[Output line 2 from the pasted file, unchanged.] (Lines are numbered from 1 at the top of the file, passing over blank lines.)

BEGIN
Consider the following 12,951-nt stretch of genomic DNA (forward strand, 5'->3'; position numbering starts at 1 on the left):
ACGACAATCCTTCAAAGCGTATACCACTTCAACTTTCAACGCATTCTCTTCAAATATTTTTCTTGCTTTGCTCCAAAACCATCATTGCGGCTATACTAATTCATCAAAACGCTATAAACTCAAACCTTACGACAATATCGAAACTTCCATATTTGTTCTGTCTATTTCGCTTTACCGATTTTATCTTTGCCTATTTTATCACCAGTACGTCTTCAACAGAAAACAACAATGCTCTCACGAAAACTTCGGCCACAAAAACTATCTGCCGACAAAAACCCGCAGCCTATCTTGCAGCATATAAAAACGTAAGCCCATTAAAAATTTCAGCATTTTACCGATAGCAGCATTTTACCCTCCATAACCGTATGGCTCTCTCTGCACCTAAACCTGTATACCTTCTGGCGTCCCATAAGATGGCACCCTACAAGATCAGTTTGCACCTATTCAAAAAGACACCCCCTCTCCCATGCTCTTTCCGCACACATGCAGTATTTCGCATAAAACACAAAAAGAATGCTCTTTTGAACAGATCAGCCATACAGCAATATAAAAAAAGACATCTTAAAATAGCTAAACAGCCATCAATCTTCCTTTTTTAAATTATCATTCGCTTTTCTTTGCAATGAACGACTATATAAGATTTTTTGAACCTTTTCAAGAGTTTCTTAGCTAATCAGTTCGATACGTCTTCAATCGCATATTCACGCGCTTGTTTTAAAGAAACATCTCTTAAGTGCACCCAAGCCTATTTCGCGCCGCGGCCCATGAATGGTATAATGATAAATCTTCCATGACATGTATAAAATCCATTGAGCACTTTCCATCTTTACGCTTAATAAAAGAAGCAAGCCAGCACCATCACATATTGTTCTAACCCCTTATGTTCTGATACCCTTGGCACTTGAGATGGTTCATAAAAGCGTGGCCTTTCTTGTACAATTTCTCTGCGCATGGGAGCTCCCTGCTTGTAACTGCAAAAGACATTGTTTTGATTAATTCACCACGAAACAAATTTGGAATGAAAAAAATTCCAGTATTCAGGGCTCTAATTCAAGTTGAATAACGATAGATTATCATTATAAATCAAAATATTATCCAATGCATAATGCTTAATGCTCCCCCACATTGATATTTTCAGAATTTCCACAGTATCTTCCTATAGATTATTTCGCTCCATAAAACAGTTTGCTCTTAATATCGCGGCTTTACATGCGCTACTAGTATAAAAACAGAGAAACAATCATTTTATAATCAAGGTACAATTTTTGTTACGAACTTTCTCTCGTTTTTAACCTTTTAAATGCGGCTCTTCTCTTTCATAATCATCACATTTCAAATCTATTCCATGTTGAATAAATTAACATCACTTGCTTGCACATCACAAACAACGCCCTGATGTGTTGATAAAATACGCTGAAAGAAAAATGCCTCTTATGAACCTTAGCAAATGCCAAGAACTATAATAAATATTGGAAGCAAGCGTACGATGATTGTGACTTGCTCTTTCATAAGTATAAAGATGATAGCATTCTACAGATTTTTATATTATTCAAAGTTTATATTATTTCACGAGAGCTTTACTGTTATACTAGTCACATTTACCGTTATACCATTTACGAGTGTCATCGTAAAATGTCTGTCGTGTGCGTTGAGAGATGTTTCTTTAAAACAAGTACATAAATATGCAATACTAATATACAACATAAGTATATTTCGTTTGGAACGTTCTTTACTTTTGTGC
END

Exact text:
ACGACAATCCTTCAAAGCGTATACCACTTCAACTTTCAACGCATTCTCTTCAAATATTTTTCTTGCTTTGCTCCAAAACCATCATTGCGGCTATACTAATTCATCAAAACGCTATAAACTCAAACCTTACGACAATATCGAAACTTCCATATTTGTTCTGTCTATTTCGCTTTACCGATTTTATCTTTGCCTATTTTATCACCAGTACGTCTTCAACAGAAAACAACAATGCTCTCACGAAAACTTCGGCCACAAAAACTATCTGCCGACAAAAACCCGCAGCCTATCTTGCAGCATATAAAAACGTAAGCCCATTAAAAATTTCAGCATTTTACCGATAGCAGCATTTTACCCTCCATAACCGTATGGCTCTCTCTGCACCTAAACCTGTATACCTTCTGGCGTCCCATAAGATGGCACCCTACAAGATCAGTTTGCACCTATTCAAAAAGACACCCCCTCTCCCATGCTCTTTCCGCACACATGCAGTATTTCGCATAAAACACAAAAAGAATGCTCTTTTGAACAGATCAGCCATACAGCAATATAAAAAAAGACATCTTAAAATAGCTAAACAGCCATCAATCTTCCTTTTTTAAATTATCATTCGCTTTTCTTTGCAATGAACGACTATATAAGATTTTTTGAACCTTTTCAAGAGTTTCTTAGCTAATCAGTTCGATACGTCTTCAATCGCATATTCACGCGCTTGTTTTAAAGAAACATCTCTTAAGTGCACCCAAGCCTATTTCGCGCCGCGGCCCATGAATGGTATAATGATAAATCTTCCATGACATGTATAAAATCCATTGAGCACTTTCCATCTTTACGCTTAATAAAAGAAGCAAGCCAGCACCATCACATATTGTTCTAACCCCTTATGTTCTGATACCCTTGGCACTTGAGATGGTTCATAAAAGCGTGGCCTTTCTTGTACAATTTCTCTGCGCATGGGAGCTCCCTGCTTGTAACTGCAAAAGACATTGTTTTGATTAATTCACCACGAAACAAATTTGGAATGAAAAAAATTCCAGTATTCAGGGCTCTAATTCAAGTTGAATAACGATAGATTATCATTATAAATCAAAATATTATCCAATGCATAATGCTTAATGCTCCCCCACATTGATATTTTCAGAATTTCCACAGTATCTTCCTATAGATTATTTCGCTCCATAAAACAGTTTGCTCTTAATATCGCGGCTTTACATGCGCTACTAGTATAAAAACAGAGAAACAATCATTTTATAATCAAGGTACAATTTTTGTTACGAACTTTCTCTCGTTTTTAACCTTTTAAATGCGGCTCTTCTCTTTCATAATCATCACATTTCAAATCTATTCCATGTTGAATAAATTAACATCACTTGCTTGCACATCACAAACAACGCCCTGATGTGTTGATAAAATACGCTGAAAGAAAAATGCCTCTTATGAACCTTAGCAAATGCCAAGAACTATAATAAATATTGGAAGCAAGCGTACGATGATTGTGACTTGCTCTTTCATAAGTATAAAGATGATAGCATTCTACAGATTTTTATATTATTCAAAGTTTATATTATTTCACGAGAGCTTTACTGTTATACTAGTCACATTTACCGTTATACCATTTACGAGTGTCATCGTAAAATGTCTGTCGTGTGCGTTGAGAGATGTTTCTTTAAAACAAGTACATAAATATGCAATACTAATATACAACATAAGTATATTTCGTTTGGAACGTTCTTTACTTTTGTGC